M: The biggest hurdle was deciding how we were going to change our advertising to appeal to same-sex couples. Although same-sex marriage is legal, unfortunately, it is still a controversial subject and not yet universally accepted. This is a particular concern in the more conservative markets in which we produce our events. We realized that our changes might offend some prospective attendees and exhibitors, so the challenge was to find the right balance. Once we decided to make the changes, we proceeded without hesitation.
“The best piece of advice that I can offer…is that being more inclusive in your marketing message can result in increased business.”
– Marc McIntosh, The Wedding Experience
K: What was easier to implement than you expected?
M: I see our changes as more evolutionary than revolutionary. We have always strived to be fresh and relevant, and our ‘Bridal Rebrand’ was a continuation of that process. Many of our changes were very easy, such as changing the wording on the buttons we give out at our shows. These now read ‘I’m Getting Married’ instead of ‘Bride To Be’.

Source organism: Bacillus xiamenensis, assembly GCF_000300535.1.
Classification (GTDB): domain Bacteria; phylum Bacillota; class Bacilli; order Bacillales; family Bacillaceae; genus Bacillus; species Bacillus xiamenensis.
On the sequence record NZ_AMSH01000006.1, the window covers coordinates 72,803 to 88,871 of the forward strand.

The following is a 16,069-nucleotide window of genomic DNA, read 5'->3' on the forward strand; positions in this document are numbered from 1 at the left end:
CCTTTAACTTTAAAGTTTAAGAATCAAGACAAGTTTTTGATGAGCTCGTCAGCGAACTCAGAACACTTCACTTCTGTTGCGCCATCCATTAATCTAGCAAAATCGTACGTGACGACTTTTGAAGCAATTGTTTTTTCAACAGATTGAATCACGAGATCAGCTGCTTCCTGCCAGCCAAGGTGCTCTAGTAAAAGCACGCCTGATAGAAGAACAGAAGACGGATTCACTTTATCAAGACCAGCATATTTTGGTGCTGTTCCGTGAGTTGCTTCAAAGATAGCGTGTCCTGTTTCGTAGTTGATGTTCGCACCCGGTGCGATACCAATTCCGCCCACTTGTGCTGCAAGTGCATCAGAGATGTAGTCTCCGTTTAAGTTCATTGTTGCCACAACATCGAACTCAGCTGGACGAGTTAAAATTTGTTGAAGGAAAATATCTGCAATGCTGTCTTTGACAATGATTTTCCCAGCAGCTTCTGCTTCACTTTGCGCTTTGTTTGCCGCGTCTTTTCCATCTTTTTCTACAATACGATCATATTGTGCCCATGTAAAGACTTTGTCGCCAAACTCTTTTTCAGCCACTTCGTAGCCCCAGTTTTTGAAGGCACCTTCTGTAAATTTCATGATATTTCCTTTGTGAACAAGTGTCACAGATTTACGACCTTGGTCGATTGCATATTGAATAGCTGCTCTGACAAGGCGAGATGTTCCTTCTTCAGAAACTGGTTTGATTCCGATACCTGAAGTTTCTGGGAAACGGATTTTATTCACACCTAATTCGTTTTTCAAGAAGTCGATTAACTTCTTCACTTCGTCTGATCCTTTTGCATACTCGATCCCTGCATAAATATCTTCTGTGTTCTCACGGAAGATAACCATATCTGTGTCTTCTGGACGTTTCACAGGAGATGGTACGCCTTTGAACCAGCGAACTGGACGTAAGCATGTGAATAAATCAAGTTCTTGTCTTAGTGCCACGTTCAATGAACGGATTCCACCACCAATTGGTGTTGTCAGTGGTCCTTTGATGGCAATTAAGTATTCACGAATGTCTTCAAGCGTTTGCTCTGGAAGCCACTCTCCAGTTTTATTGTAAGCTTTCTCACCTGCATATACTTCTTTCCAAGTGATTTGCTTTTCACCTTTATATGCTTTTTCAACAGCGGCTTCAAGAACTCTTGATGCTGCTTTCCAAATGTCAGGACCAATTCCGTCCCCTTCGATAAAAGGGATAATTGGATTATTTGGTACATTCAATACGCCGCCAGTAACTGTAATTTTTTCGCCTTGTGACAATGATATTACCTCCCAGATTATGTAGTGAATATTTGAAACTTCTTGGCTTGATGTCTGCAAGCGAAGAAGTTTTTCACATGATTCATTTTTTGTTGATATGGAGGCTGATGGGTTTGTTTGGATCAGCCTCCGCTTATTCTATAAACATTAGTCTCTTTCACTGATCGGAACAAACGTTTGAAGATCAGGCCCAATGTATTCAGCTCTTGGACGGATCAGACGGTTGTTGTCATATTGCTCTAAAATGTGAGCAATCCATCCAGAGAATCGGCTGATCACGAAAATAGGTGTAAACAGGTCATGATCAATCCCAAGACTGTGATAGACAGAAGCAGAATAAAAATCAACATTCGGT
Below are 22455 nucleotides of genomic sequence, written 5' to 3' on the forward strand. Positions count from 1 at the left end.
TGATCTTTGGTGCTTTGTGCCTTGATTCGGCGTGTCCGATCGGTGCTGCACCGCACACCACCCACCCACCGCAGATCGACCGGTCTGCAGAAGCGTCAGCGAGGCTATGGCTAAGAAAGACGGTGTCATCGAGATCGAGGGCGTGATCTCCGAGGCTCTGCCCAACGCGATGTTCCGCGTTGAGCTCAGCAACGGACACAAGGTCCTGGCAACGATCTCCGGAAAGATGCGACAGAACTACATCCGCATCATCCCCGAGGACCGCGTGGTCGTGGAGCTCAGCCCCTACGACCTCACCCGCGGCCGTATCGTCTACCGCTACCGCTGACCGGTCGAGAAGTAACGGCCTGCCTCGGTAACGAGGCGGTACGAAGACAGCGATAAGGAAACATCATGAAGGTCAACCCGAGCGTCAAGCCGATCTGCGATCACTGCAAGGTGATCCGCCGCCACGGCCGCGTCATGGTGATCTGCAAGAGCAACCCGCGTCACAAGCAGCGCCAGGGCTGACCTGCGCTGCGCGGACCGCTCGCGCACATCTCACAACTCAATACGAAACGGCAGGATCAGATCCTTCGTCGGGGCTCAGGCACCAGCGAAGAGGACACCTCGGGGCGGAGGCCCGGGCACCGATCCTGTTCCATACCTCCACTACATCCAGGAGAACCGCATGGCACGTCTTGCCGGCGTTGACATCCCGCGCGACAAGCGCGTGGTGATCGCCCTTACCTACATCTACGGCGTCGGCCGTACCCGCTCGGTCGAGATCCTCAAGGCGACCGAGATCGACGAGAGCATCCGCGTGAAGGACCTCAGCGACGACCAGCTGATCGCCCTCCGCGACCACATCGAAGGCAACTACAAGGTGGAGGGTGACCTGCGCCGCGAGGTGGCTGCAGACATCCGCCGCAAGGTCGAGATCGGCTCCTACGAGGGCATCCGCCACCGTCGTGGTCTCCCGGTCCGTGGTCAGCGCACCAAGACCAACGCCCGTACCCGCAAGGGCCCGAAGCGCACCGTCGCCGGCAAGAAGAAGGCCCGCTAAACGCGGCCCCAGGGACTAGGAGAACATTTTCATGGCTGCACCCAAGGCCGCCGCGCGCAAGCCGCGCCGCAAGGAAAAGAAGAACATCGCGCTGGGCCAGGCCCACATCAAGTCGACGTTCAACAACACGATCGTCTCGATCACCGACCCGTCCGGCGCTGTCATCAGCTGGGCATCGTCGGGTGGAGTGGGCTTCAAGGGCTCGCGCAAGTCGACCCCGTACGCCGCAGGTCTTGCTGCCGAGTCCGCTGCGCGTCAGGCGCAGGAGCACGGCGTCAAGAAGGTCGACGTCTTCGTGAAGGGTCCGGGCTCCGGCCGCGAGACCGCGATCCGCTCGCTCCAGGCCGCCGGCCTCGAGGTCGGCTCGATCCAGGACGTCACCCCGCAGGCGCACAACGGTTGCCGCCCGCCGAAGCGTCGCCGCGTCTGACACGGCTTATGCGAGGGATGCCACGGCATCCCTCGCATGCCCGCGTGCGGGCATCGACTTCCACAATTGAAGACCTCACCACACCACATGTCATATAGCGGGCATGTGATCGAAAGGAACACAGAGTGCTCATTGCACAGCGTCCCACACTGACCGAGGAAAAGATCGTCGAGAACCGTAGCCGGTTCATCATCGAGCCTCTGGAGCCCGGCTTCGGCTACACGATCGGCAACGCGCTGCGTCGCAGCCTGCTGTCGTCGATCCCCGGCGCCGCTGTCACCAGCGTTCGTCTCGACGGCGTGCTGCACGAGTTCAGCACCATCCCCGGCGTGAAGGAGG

K: What sort of feedback have you gotten from the wedding professionals and engaged couples with whom you work?
M: We haven’t received a lot of feedback, either positive or negative, and that is exactly what we wanted. Our attendee audience turns over every year, as people enter the market when they are engaged and leave when they are married. The result is that most are seeing our advertising for the first time and don’t notice that we’ve made changes.
That said, we have seen a substantial increase in the number of couples attending our shows, whereas in the past our attendance was overwhelmingly female. We have seen a small increase in same-sex couples, but not as many as we would like to see, so we continue to tweak our advertising to that market segment.
K: Anything else you’d like to add or additional advice you’d offer to your colleagues in the industry?
The best piece of advice that I can offer, which was my largest takeaway from all of the work we have done together, is that being more inclusive in your marketing message can result in increased business. The millennial audience, regardless of their demographic, like and appreciate businesses that are inclusive.
Editor’s Note: if you are looking for a market research resource, check out WeddingWire’s WedInsights.